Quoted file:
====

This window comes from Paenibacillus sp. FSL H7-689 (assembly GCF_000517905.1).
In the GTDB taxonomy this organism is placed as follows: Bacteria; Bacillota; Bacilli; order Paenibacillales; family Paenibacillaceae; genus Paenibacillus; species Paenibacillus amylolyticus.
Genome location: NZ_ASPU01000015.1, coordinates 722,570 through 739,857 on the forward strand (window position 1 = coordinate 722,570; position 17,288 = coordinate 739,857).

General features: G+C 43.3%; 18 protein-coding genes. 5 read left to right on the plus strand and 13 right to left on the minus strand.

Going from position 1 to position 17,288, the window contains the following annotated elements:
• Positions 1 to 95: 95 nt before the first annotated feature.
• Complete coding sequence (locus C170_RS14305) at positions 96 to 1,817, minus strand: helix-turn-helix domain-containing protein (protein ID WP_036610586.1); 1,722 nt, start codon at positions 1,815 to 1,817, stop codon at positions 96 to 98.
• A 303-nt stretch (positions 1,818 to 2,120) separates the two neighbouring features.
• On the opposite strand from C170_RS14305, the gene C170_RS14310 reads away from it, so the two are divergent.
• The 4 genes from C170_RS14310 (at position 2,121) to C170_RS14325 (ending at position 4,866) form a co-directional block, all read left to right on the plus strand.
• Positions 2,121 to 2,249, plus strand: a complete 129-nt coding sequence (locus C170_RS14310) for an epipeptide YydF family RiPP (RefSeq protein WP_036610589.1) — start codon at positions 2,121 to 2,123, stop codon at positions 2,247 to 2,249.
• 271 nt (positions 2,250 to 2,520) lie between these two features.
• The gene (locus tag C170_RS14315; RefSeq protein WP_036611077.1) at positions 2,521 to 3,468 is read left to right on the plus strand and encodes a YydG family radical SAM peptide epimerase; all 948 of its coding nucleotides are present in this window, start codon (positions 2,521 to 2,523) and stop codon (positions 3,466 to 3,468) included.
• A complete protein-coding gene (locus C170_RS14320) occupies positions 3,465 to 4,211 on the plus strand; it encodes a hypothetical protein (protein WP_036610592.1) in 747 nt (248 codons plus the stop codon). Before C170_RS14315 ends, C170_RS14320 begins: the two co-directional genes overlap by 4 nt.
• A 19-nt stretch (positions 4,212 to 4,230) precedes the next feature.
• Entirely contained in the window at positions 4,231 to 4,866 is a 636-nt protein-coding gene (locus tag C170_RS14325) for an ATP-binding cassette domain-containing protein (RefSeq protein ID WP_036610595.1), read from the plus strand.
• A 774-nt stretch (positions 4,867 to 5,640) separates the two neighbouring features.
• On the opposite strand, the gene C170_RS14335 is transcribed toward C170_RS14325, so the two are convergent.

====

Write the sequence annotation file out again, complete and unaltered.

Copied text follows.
This window comes from Paenibacillus sp. FSL H7-689 (assembly GCF_000517905.1).
In the GTDB taxonomy this organism is placed as follows: Bacteria; Bacillota; Bacilli; order Paenibacillales; family Paenibacillaceae; genus Paenibacillus; species Paenibacillus amylolyticus.
Genome location: NZ_ASPU01000015.1, coordinates 722,570 through 739,857 on the forward strand (window position 1 = coordinate 722,570; position 17,288 = coordinate 739,857).

General features: G+C 43.3%; 18 protein-coding genes. 5 read left to right on the plus strand and 13 right to left on the minus strand.

Going from position 1 to position 17,288, the window contains the following annotated elements:
• Positions 1 to 95: 95 nt before the first annotated feature.
• Complete coding sequence (locus C170_RS14305) at positions 96 to 1,817, minus strand: helix-turn-helix domain-containing protein (protein ID WP_036610586.1); 1,722 nt, start codon at positions 1,815 to 1,817, stop codon at positions 96 to 98.
• A 303-nt stretch (positions 1,818 to 2,120) separates the two neighbouring features.
• On the opposite strand from C170_RS14305, the gene C170_RS14310 reads away from it, so the two are divergent.
• The 4 genes from C170_RS14310 (at position 2,121) to C170_RS14325 (ending at position 4,866) form a co-directional block, all read left to right on the plus strand.
• Positions 2,121 to 2,249, plus strand: a complete 129-nt coding sequence (locus C170_RS14310) for an epipeptide YydF family RiPP (RefSeq protein WP_036610589.1) — start codon at positions 2,121 to 2,123, stop codon at positions 2,247 to 2,249.
• 271 nt (positions 2,250 to 2,520) lie between these two features.
• The gene (locus tag C170_RS14315; RefSeq protein WP_036611077.1) at positions 2,521 to 3,468 is read left to right on the plus strand and encodes a YydG family radical SAM peptide epimerase; all 948 of its coding nucleotides are present in this window, start codon (positions 2,521 to 2,523) and stop codon (positions 3,466 to 3,468) included.
• A complete protein-coding gene (locus C170_RS14320) occupies positions 3,465 to 4,211 on the plus strand; it encodes a hypothetical protein (protein WP_036610592.1) in 747 nt (248 codons plus the stop codon). Before C170_RS14315 ends, C170_RS14320 begins: the two co-directional genes overlap by 4 nt.
• A 19-nt stretch (positions 4,212 to 4,230) precedes the next feature.
• Entirely contained in the window at positions 4,231 to 4,866 is a 636-nt protein-coding gene (locus tag C170_RS14325) for an ATP-binding cassette domain-containing protein (RefSeq protein ID WP_036610595.1), read from the plus strand.
• A 774-nt stretch (positions 4,867 to 5,640) separates the two neighbouring features.
• On the opposite strand, the gene C170_RS14335 is transcribed toward C170_RS14325, so the two are convergent.